Archive for April, 2015

Tragedy in Nepal

April 28, 2015

Last weekend we witnessed from afar another massive human tragedy with the earthquake in Nepal.  Thousands are dead and injured and those who have survived are beset with problems due to loss of infrastructure, power, water and more.  Heritage took an incredibly hard hit as well, with great Nepalese temples and towers – many of which survived the massive 1934 earthquake, now lying literally in tiny pieces.  I spent some weeks in Nepal back in 1986.

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Heritage Conservation is often inspired by loss, and while we naturally value life and limb above the loss of culture, they are separated by degree more than category.  Just as ISIS targets heritage as a terrorist act to deprive people of identity and will, so the loss of heritage sites in disasters like this earthquake is a visceral loss of a significant piece of what makes people human.  We do not live by bread along and life without culture and the human connections provided by culture is a lesser kind of living.

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Durbar hall in Katmandu – a World Heritage Site – before and after the earthquake.  Posted on Twitter by Mohan Almal

Un terremoto de 7.9 grados mató a unas 7 mil personas en Katmandú, capital de Nepal. Sus templos medievales y la espiritualidad atraen a turistas de todo el mundo, entre ellos a una periodista argentina, que estaba en la ciudad cuando se desataron los temblores.Un millón de casas y estatuas, palacios y monumentos protegidos por la Unesco hoy son escombros. Los costos para la reconstrucción son impagables en un país con índices económicos del cuarto mundo. Crónica de una catástrofe que interpela la relación entre naturaleza, desarrollo y conservación. – See more at: http://www.revistaanfibia.com/cronica/nepal-lo-sagrado-es-precario/#sthash.usSMr47f.dpuf

There is already drone footage of the devastation here.

“We have lost most of the monuments that had been designated as World Heritage Sites in Kathmandu, Bhaktapur and Lalitpur [Patan].” said historian Prushottam Lochan Shrestha.  UNESCO has pledged to send in experts.  The devastation of heritage strikes at the heart of what makes us human.  It also hurts economically, when so many sites are destroyed in a nation where more than 8% of GDP is driven by tourism.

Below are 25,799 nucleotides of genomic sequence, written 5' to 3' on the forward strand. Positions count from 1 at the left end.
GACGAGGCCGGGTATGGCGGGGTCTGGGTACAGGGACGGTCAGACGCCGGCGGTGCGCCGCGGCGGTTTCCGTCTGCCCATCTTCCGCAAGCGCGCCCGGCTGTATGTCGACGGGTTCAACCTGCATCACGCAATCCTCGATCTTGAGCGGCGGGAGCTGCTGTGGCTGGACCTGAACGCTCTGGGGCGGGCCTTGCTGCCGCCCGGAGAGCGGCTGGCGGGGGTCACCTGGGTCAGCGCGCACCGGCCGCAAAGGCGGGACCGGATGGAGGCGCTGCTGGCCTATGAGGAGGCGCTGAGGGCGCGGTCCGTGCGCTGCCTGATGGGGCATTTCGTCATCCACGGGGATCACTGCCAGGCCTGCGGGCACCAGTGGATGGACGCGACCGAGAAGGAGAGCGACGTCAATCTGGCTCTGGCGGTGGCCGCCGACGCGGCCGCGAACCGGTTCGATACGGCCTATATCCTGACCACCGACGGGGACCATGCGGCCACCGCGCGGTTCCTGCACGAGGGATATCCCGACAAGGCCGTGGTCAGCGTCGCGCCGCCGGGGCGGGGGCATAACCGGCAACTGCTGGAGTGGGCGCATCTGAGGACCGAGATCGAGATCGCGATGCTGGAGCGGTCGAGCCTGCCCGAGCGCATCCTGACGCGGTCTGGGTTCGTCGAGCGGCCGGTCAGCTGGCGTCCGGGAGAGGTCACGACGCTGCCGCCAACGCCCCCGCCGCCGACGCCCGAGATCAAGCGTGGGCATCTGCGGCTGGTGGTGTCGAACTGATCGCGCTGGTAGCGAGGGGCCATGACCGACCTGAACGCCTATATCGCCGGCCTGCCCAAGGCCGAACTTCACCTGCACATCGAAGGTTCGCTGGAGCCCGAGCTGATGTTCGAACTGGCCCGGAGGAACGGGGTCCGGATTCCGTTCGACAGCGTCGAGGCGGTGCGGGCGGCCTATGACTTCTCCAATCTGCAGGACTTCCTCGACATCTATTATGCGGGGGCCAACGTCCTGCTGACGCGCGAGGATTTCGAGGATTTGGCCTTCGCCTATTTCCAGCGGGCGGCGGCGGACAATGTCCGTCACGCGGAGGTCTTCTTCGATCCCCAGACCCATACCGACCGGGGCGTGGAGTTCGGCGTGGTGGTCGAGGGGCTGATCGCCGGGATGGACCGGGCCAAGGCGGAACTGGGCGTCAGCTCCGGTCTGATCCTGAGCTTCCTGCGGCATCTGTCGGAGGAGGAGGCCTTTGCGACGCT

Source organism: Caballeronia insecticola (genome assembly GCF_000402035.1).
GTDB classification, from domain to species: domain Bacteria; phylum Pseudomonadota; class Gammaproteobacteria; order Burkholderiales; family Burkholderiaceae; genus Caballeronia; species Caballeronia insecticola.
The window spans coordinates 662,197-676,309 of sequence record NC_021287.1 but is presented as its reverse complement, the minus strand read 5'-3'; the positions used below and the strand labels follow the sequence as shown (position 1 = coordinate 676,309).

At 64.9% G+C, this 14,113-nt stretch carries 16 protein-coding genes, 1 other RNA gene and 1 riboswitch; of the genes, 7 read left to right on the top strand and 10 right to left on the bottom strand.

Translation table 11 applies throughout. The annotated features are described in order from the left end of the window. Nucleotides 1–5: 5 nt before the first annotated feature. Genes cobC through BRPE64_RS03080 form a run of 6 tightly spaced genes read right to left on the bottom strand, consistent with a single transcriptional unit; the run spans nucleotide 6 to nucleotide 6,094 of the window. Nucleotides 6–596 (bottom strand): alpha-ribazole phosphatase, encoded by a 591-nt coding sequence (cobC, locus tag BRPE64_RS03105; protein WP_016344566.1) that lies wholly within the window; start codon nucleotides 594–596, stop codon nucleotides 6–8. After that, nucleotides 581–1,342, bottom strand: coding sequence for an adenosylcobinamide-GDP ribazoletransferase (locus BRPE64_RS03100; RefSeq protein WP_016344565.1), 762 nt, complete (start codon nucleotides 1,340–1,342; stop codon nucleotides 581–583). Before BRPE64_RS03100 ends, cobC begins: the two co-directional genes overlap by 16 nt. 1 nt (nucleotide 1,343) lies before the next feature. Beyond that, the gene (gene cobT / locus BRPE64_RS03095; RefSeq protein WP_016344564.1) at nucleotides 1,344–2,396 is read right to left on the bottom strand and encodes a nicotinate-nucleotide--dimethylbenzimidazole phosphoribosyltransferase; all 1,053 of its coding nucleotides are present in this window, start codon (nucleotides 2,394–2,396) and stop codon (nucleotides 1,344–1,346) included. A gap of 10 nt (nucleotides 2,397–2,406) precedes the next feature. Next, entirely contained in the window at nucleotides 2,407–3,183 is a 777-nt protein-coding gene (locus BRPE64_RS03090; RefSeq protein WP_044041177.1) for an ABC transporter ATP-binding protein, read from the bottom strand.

One of the most distinctive architectural features of Nepali architecture are the heavily bordered and embellished multi-pane wooden windows.  I loved these so much I bought and framed a print of the pattern.  Yet, these beauties are also partly responsible for the failure since it creates large horizontal voids in the structure, according to Randolph Langenbach, a dear friend and expert on architecture and earthquakes.

The challenge now is to care for the injured and the displaced.  But we also need to rebuild their nation and their landmarks, to insure the culture connection that makes us thrive rather than merely survive.

 May 14 UPDATE
A second earthquake has further rattled the people of Nepal.  I had the opportunity to spend some time with Randolph and get more detail on the damage and also on the traditional vernacular of Nepal which is a seismically resistant combination of masonry bearing walls with timber bands that act as O-rings.  Much of the devastation in the second temblor happened to concrete frame buildings.  One of the challenges, he notes, is that engineering is so focused on frames that we have forgotten the seismic utility of the wall, which provides elastic capacity and dampens the excitations of earthquakes.  Frame strength will always be exceeded in an earthquake event, so you need walls – this is why seismic retrofits here in the Bay often go beyond bracing to create shear walls like this:
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Hear a report on the importance of heritage to Nepal here.

Wisdom from the Past

April 17, 2015

We had a great panel discussion at the Legion of Honor last night and one moment that stood out to me was when I asked the four achaeologists to each describe a particular conservation challenge at their sites.  Dr. John Rick of Stanford, who works at Chavín de Huántar in Peru, talked about the challenge of water on the site.  Water is indeed one of the greatest challenges to preservation – the Chicago photographer/preservationist Richard Nickel famously said that old buildings have only two enemies:  water and stupid men.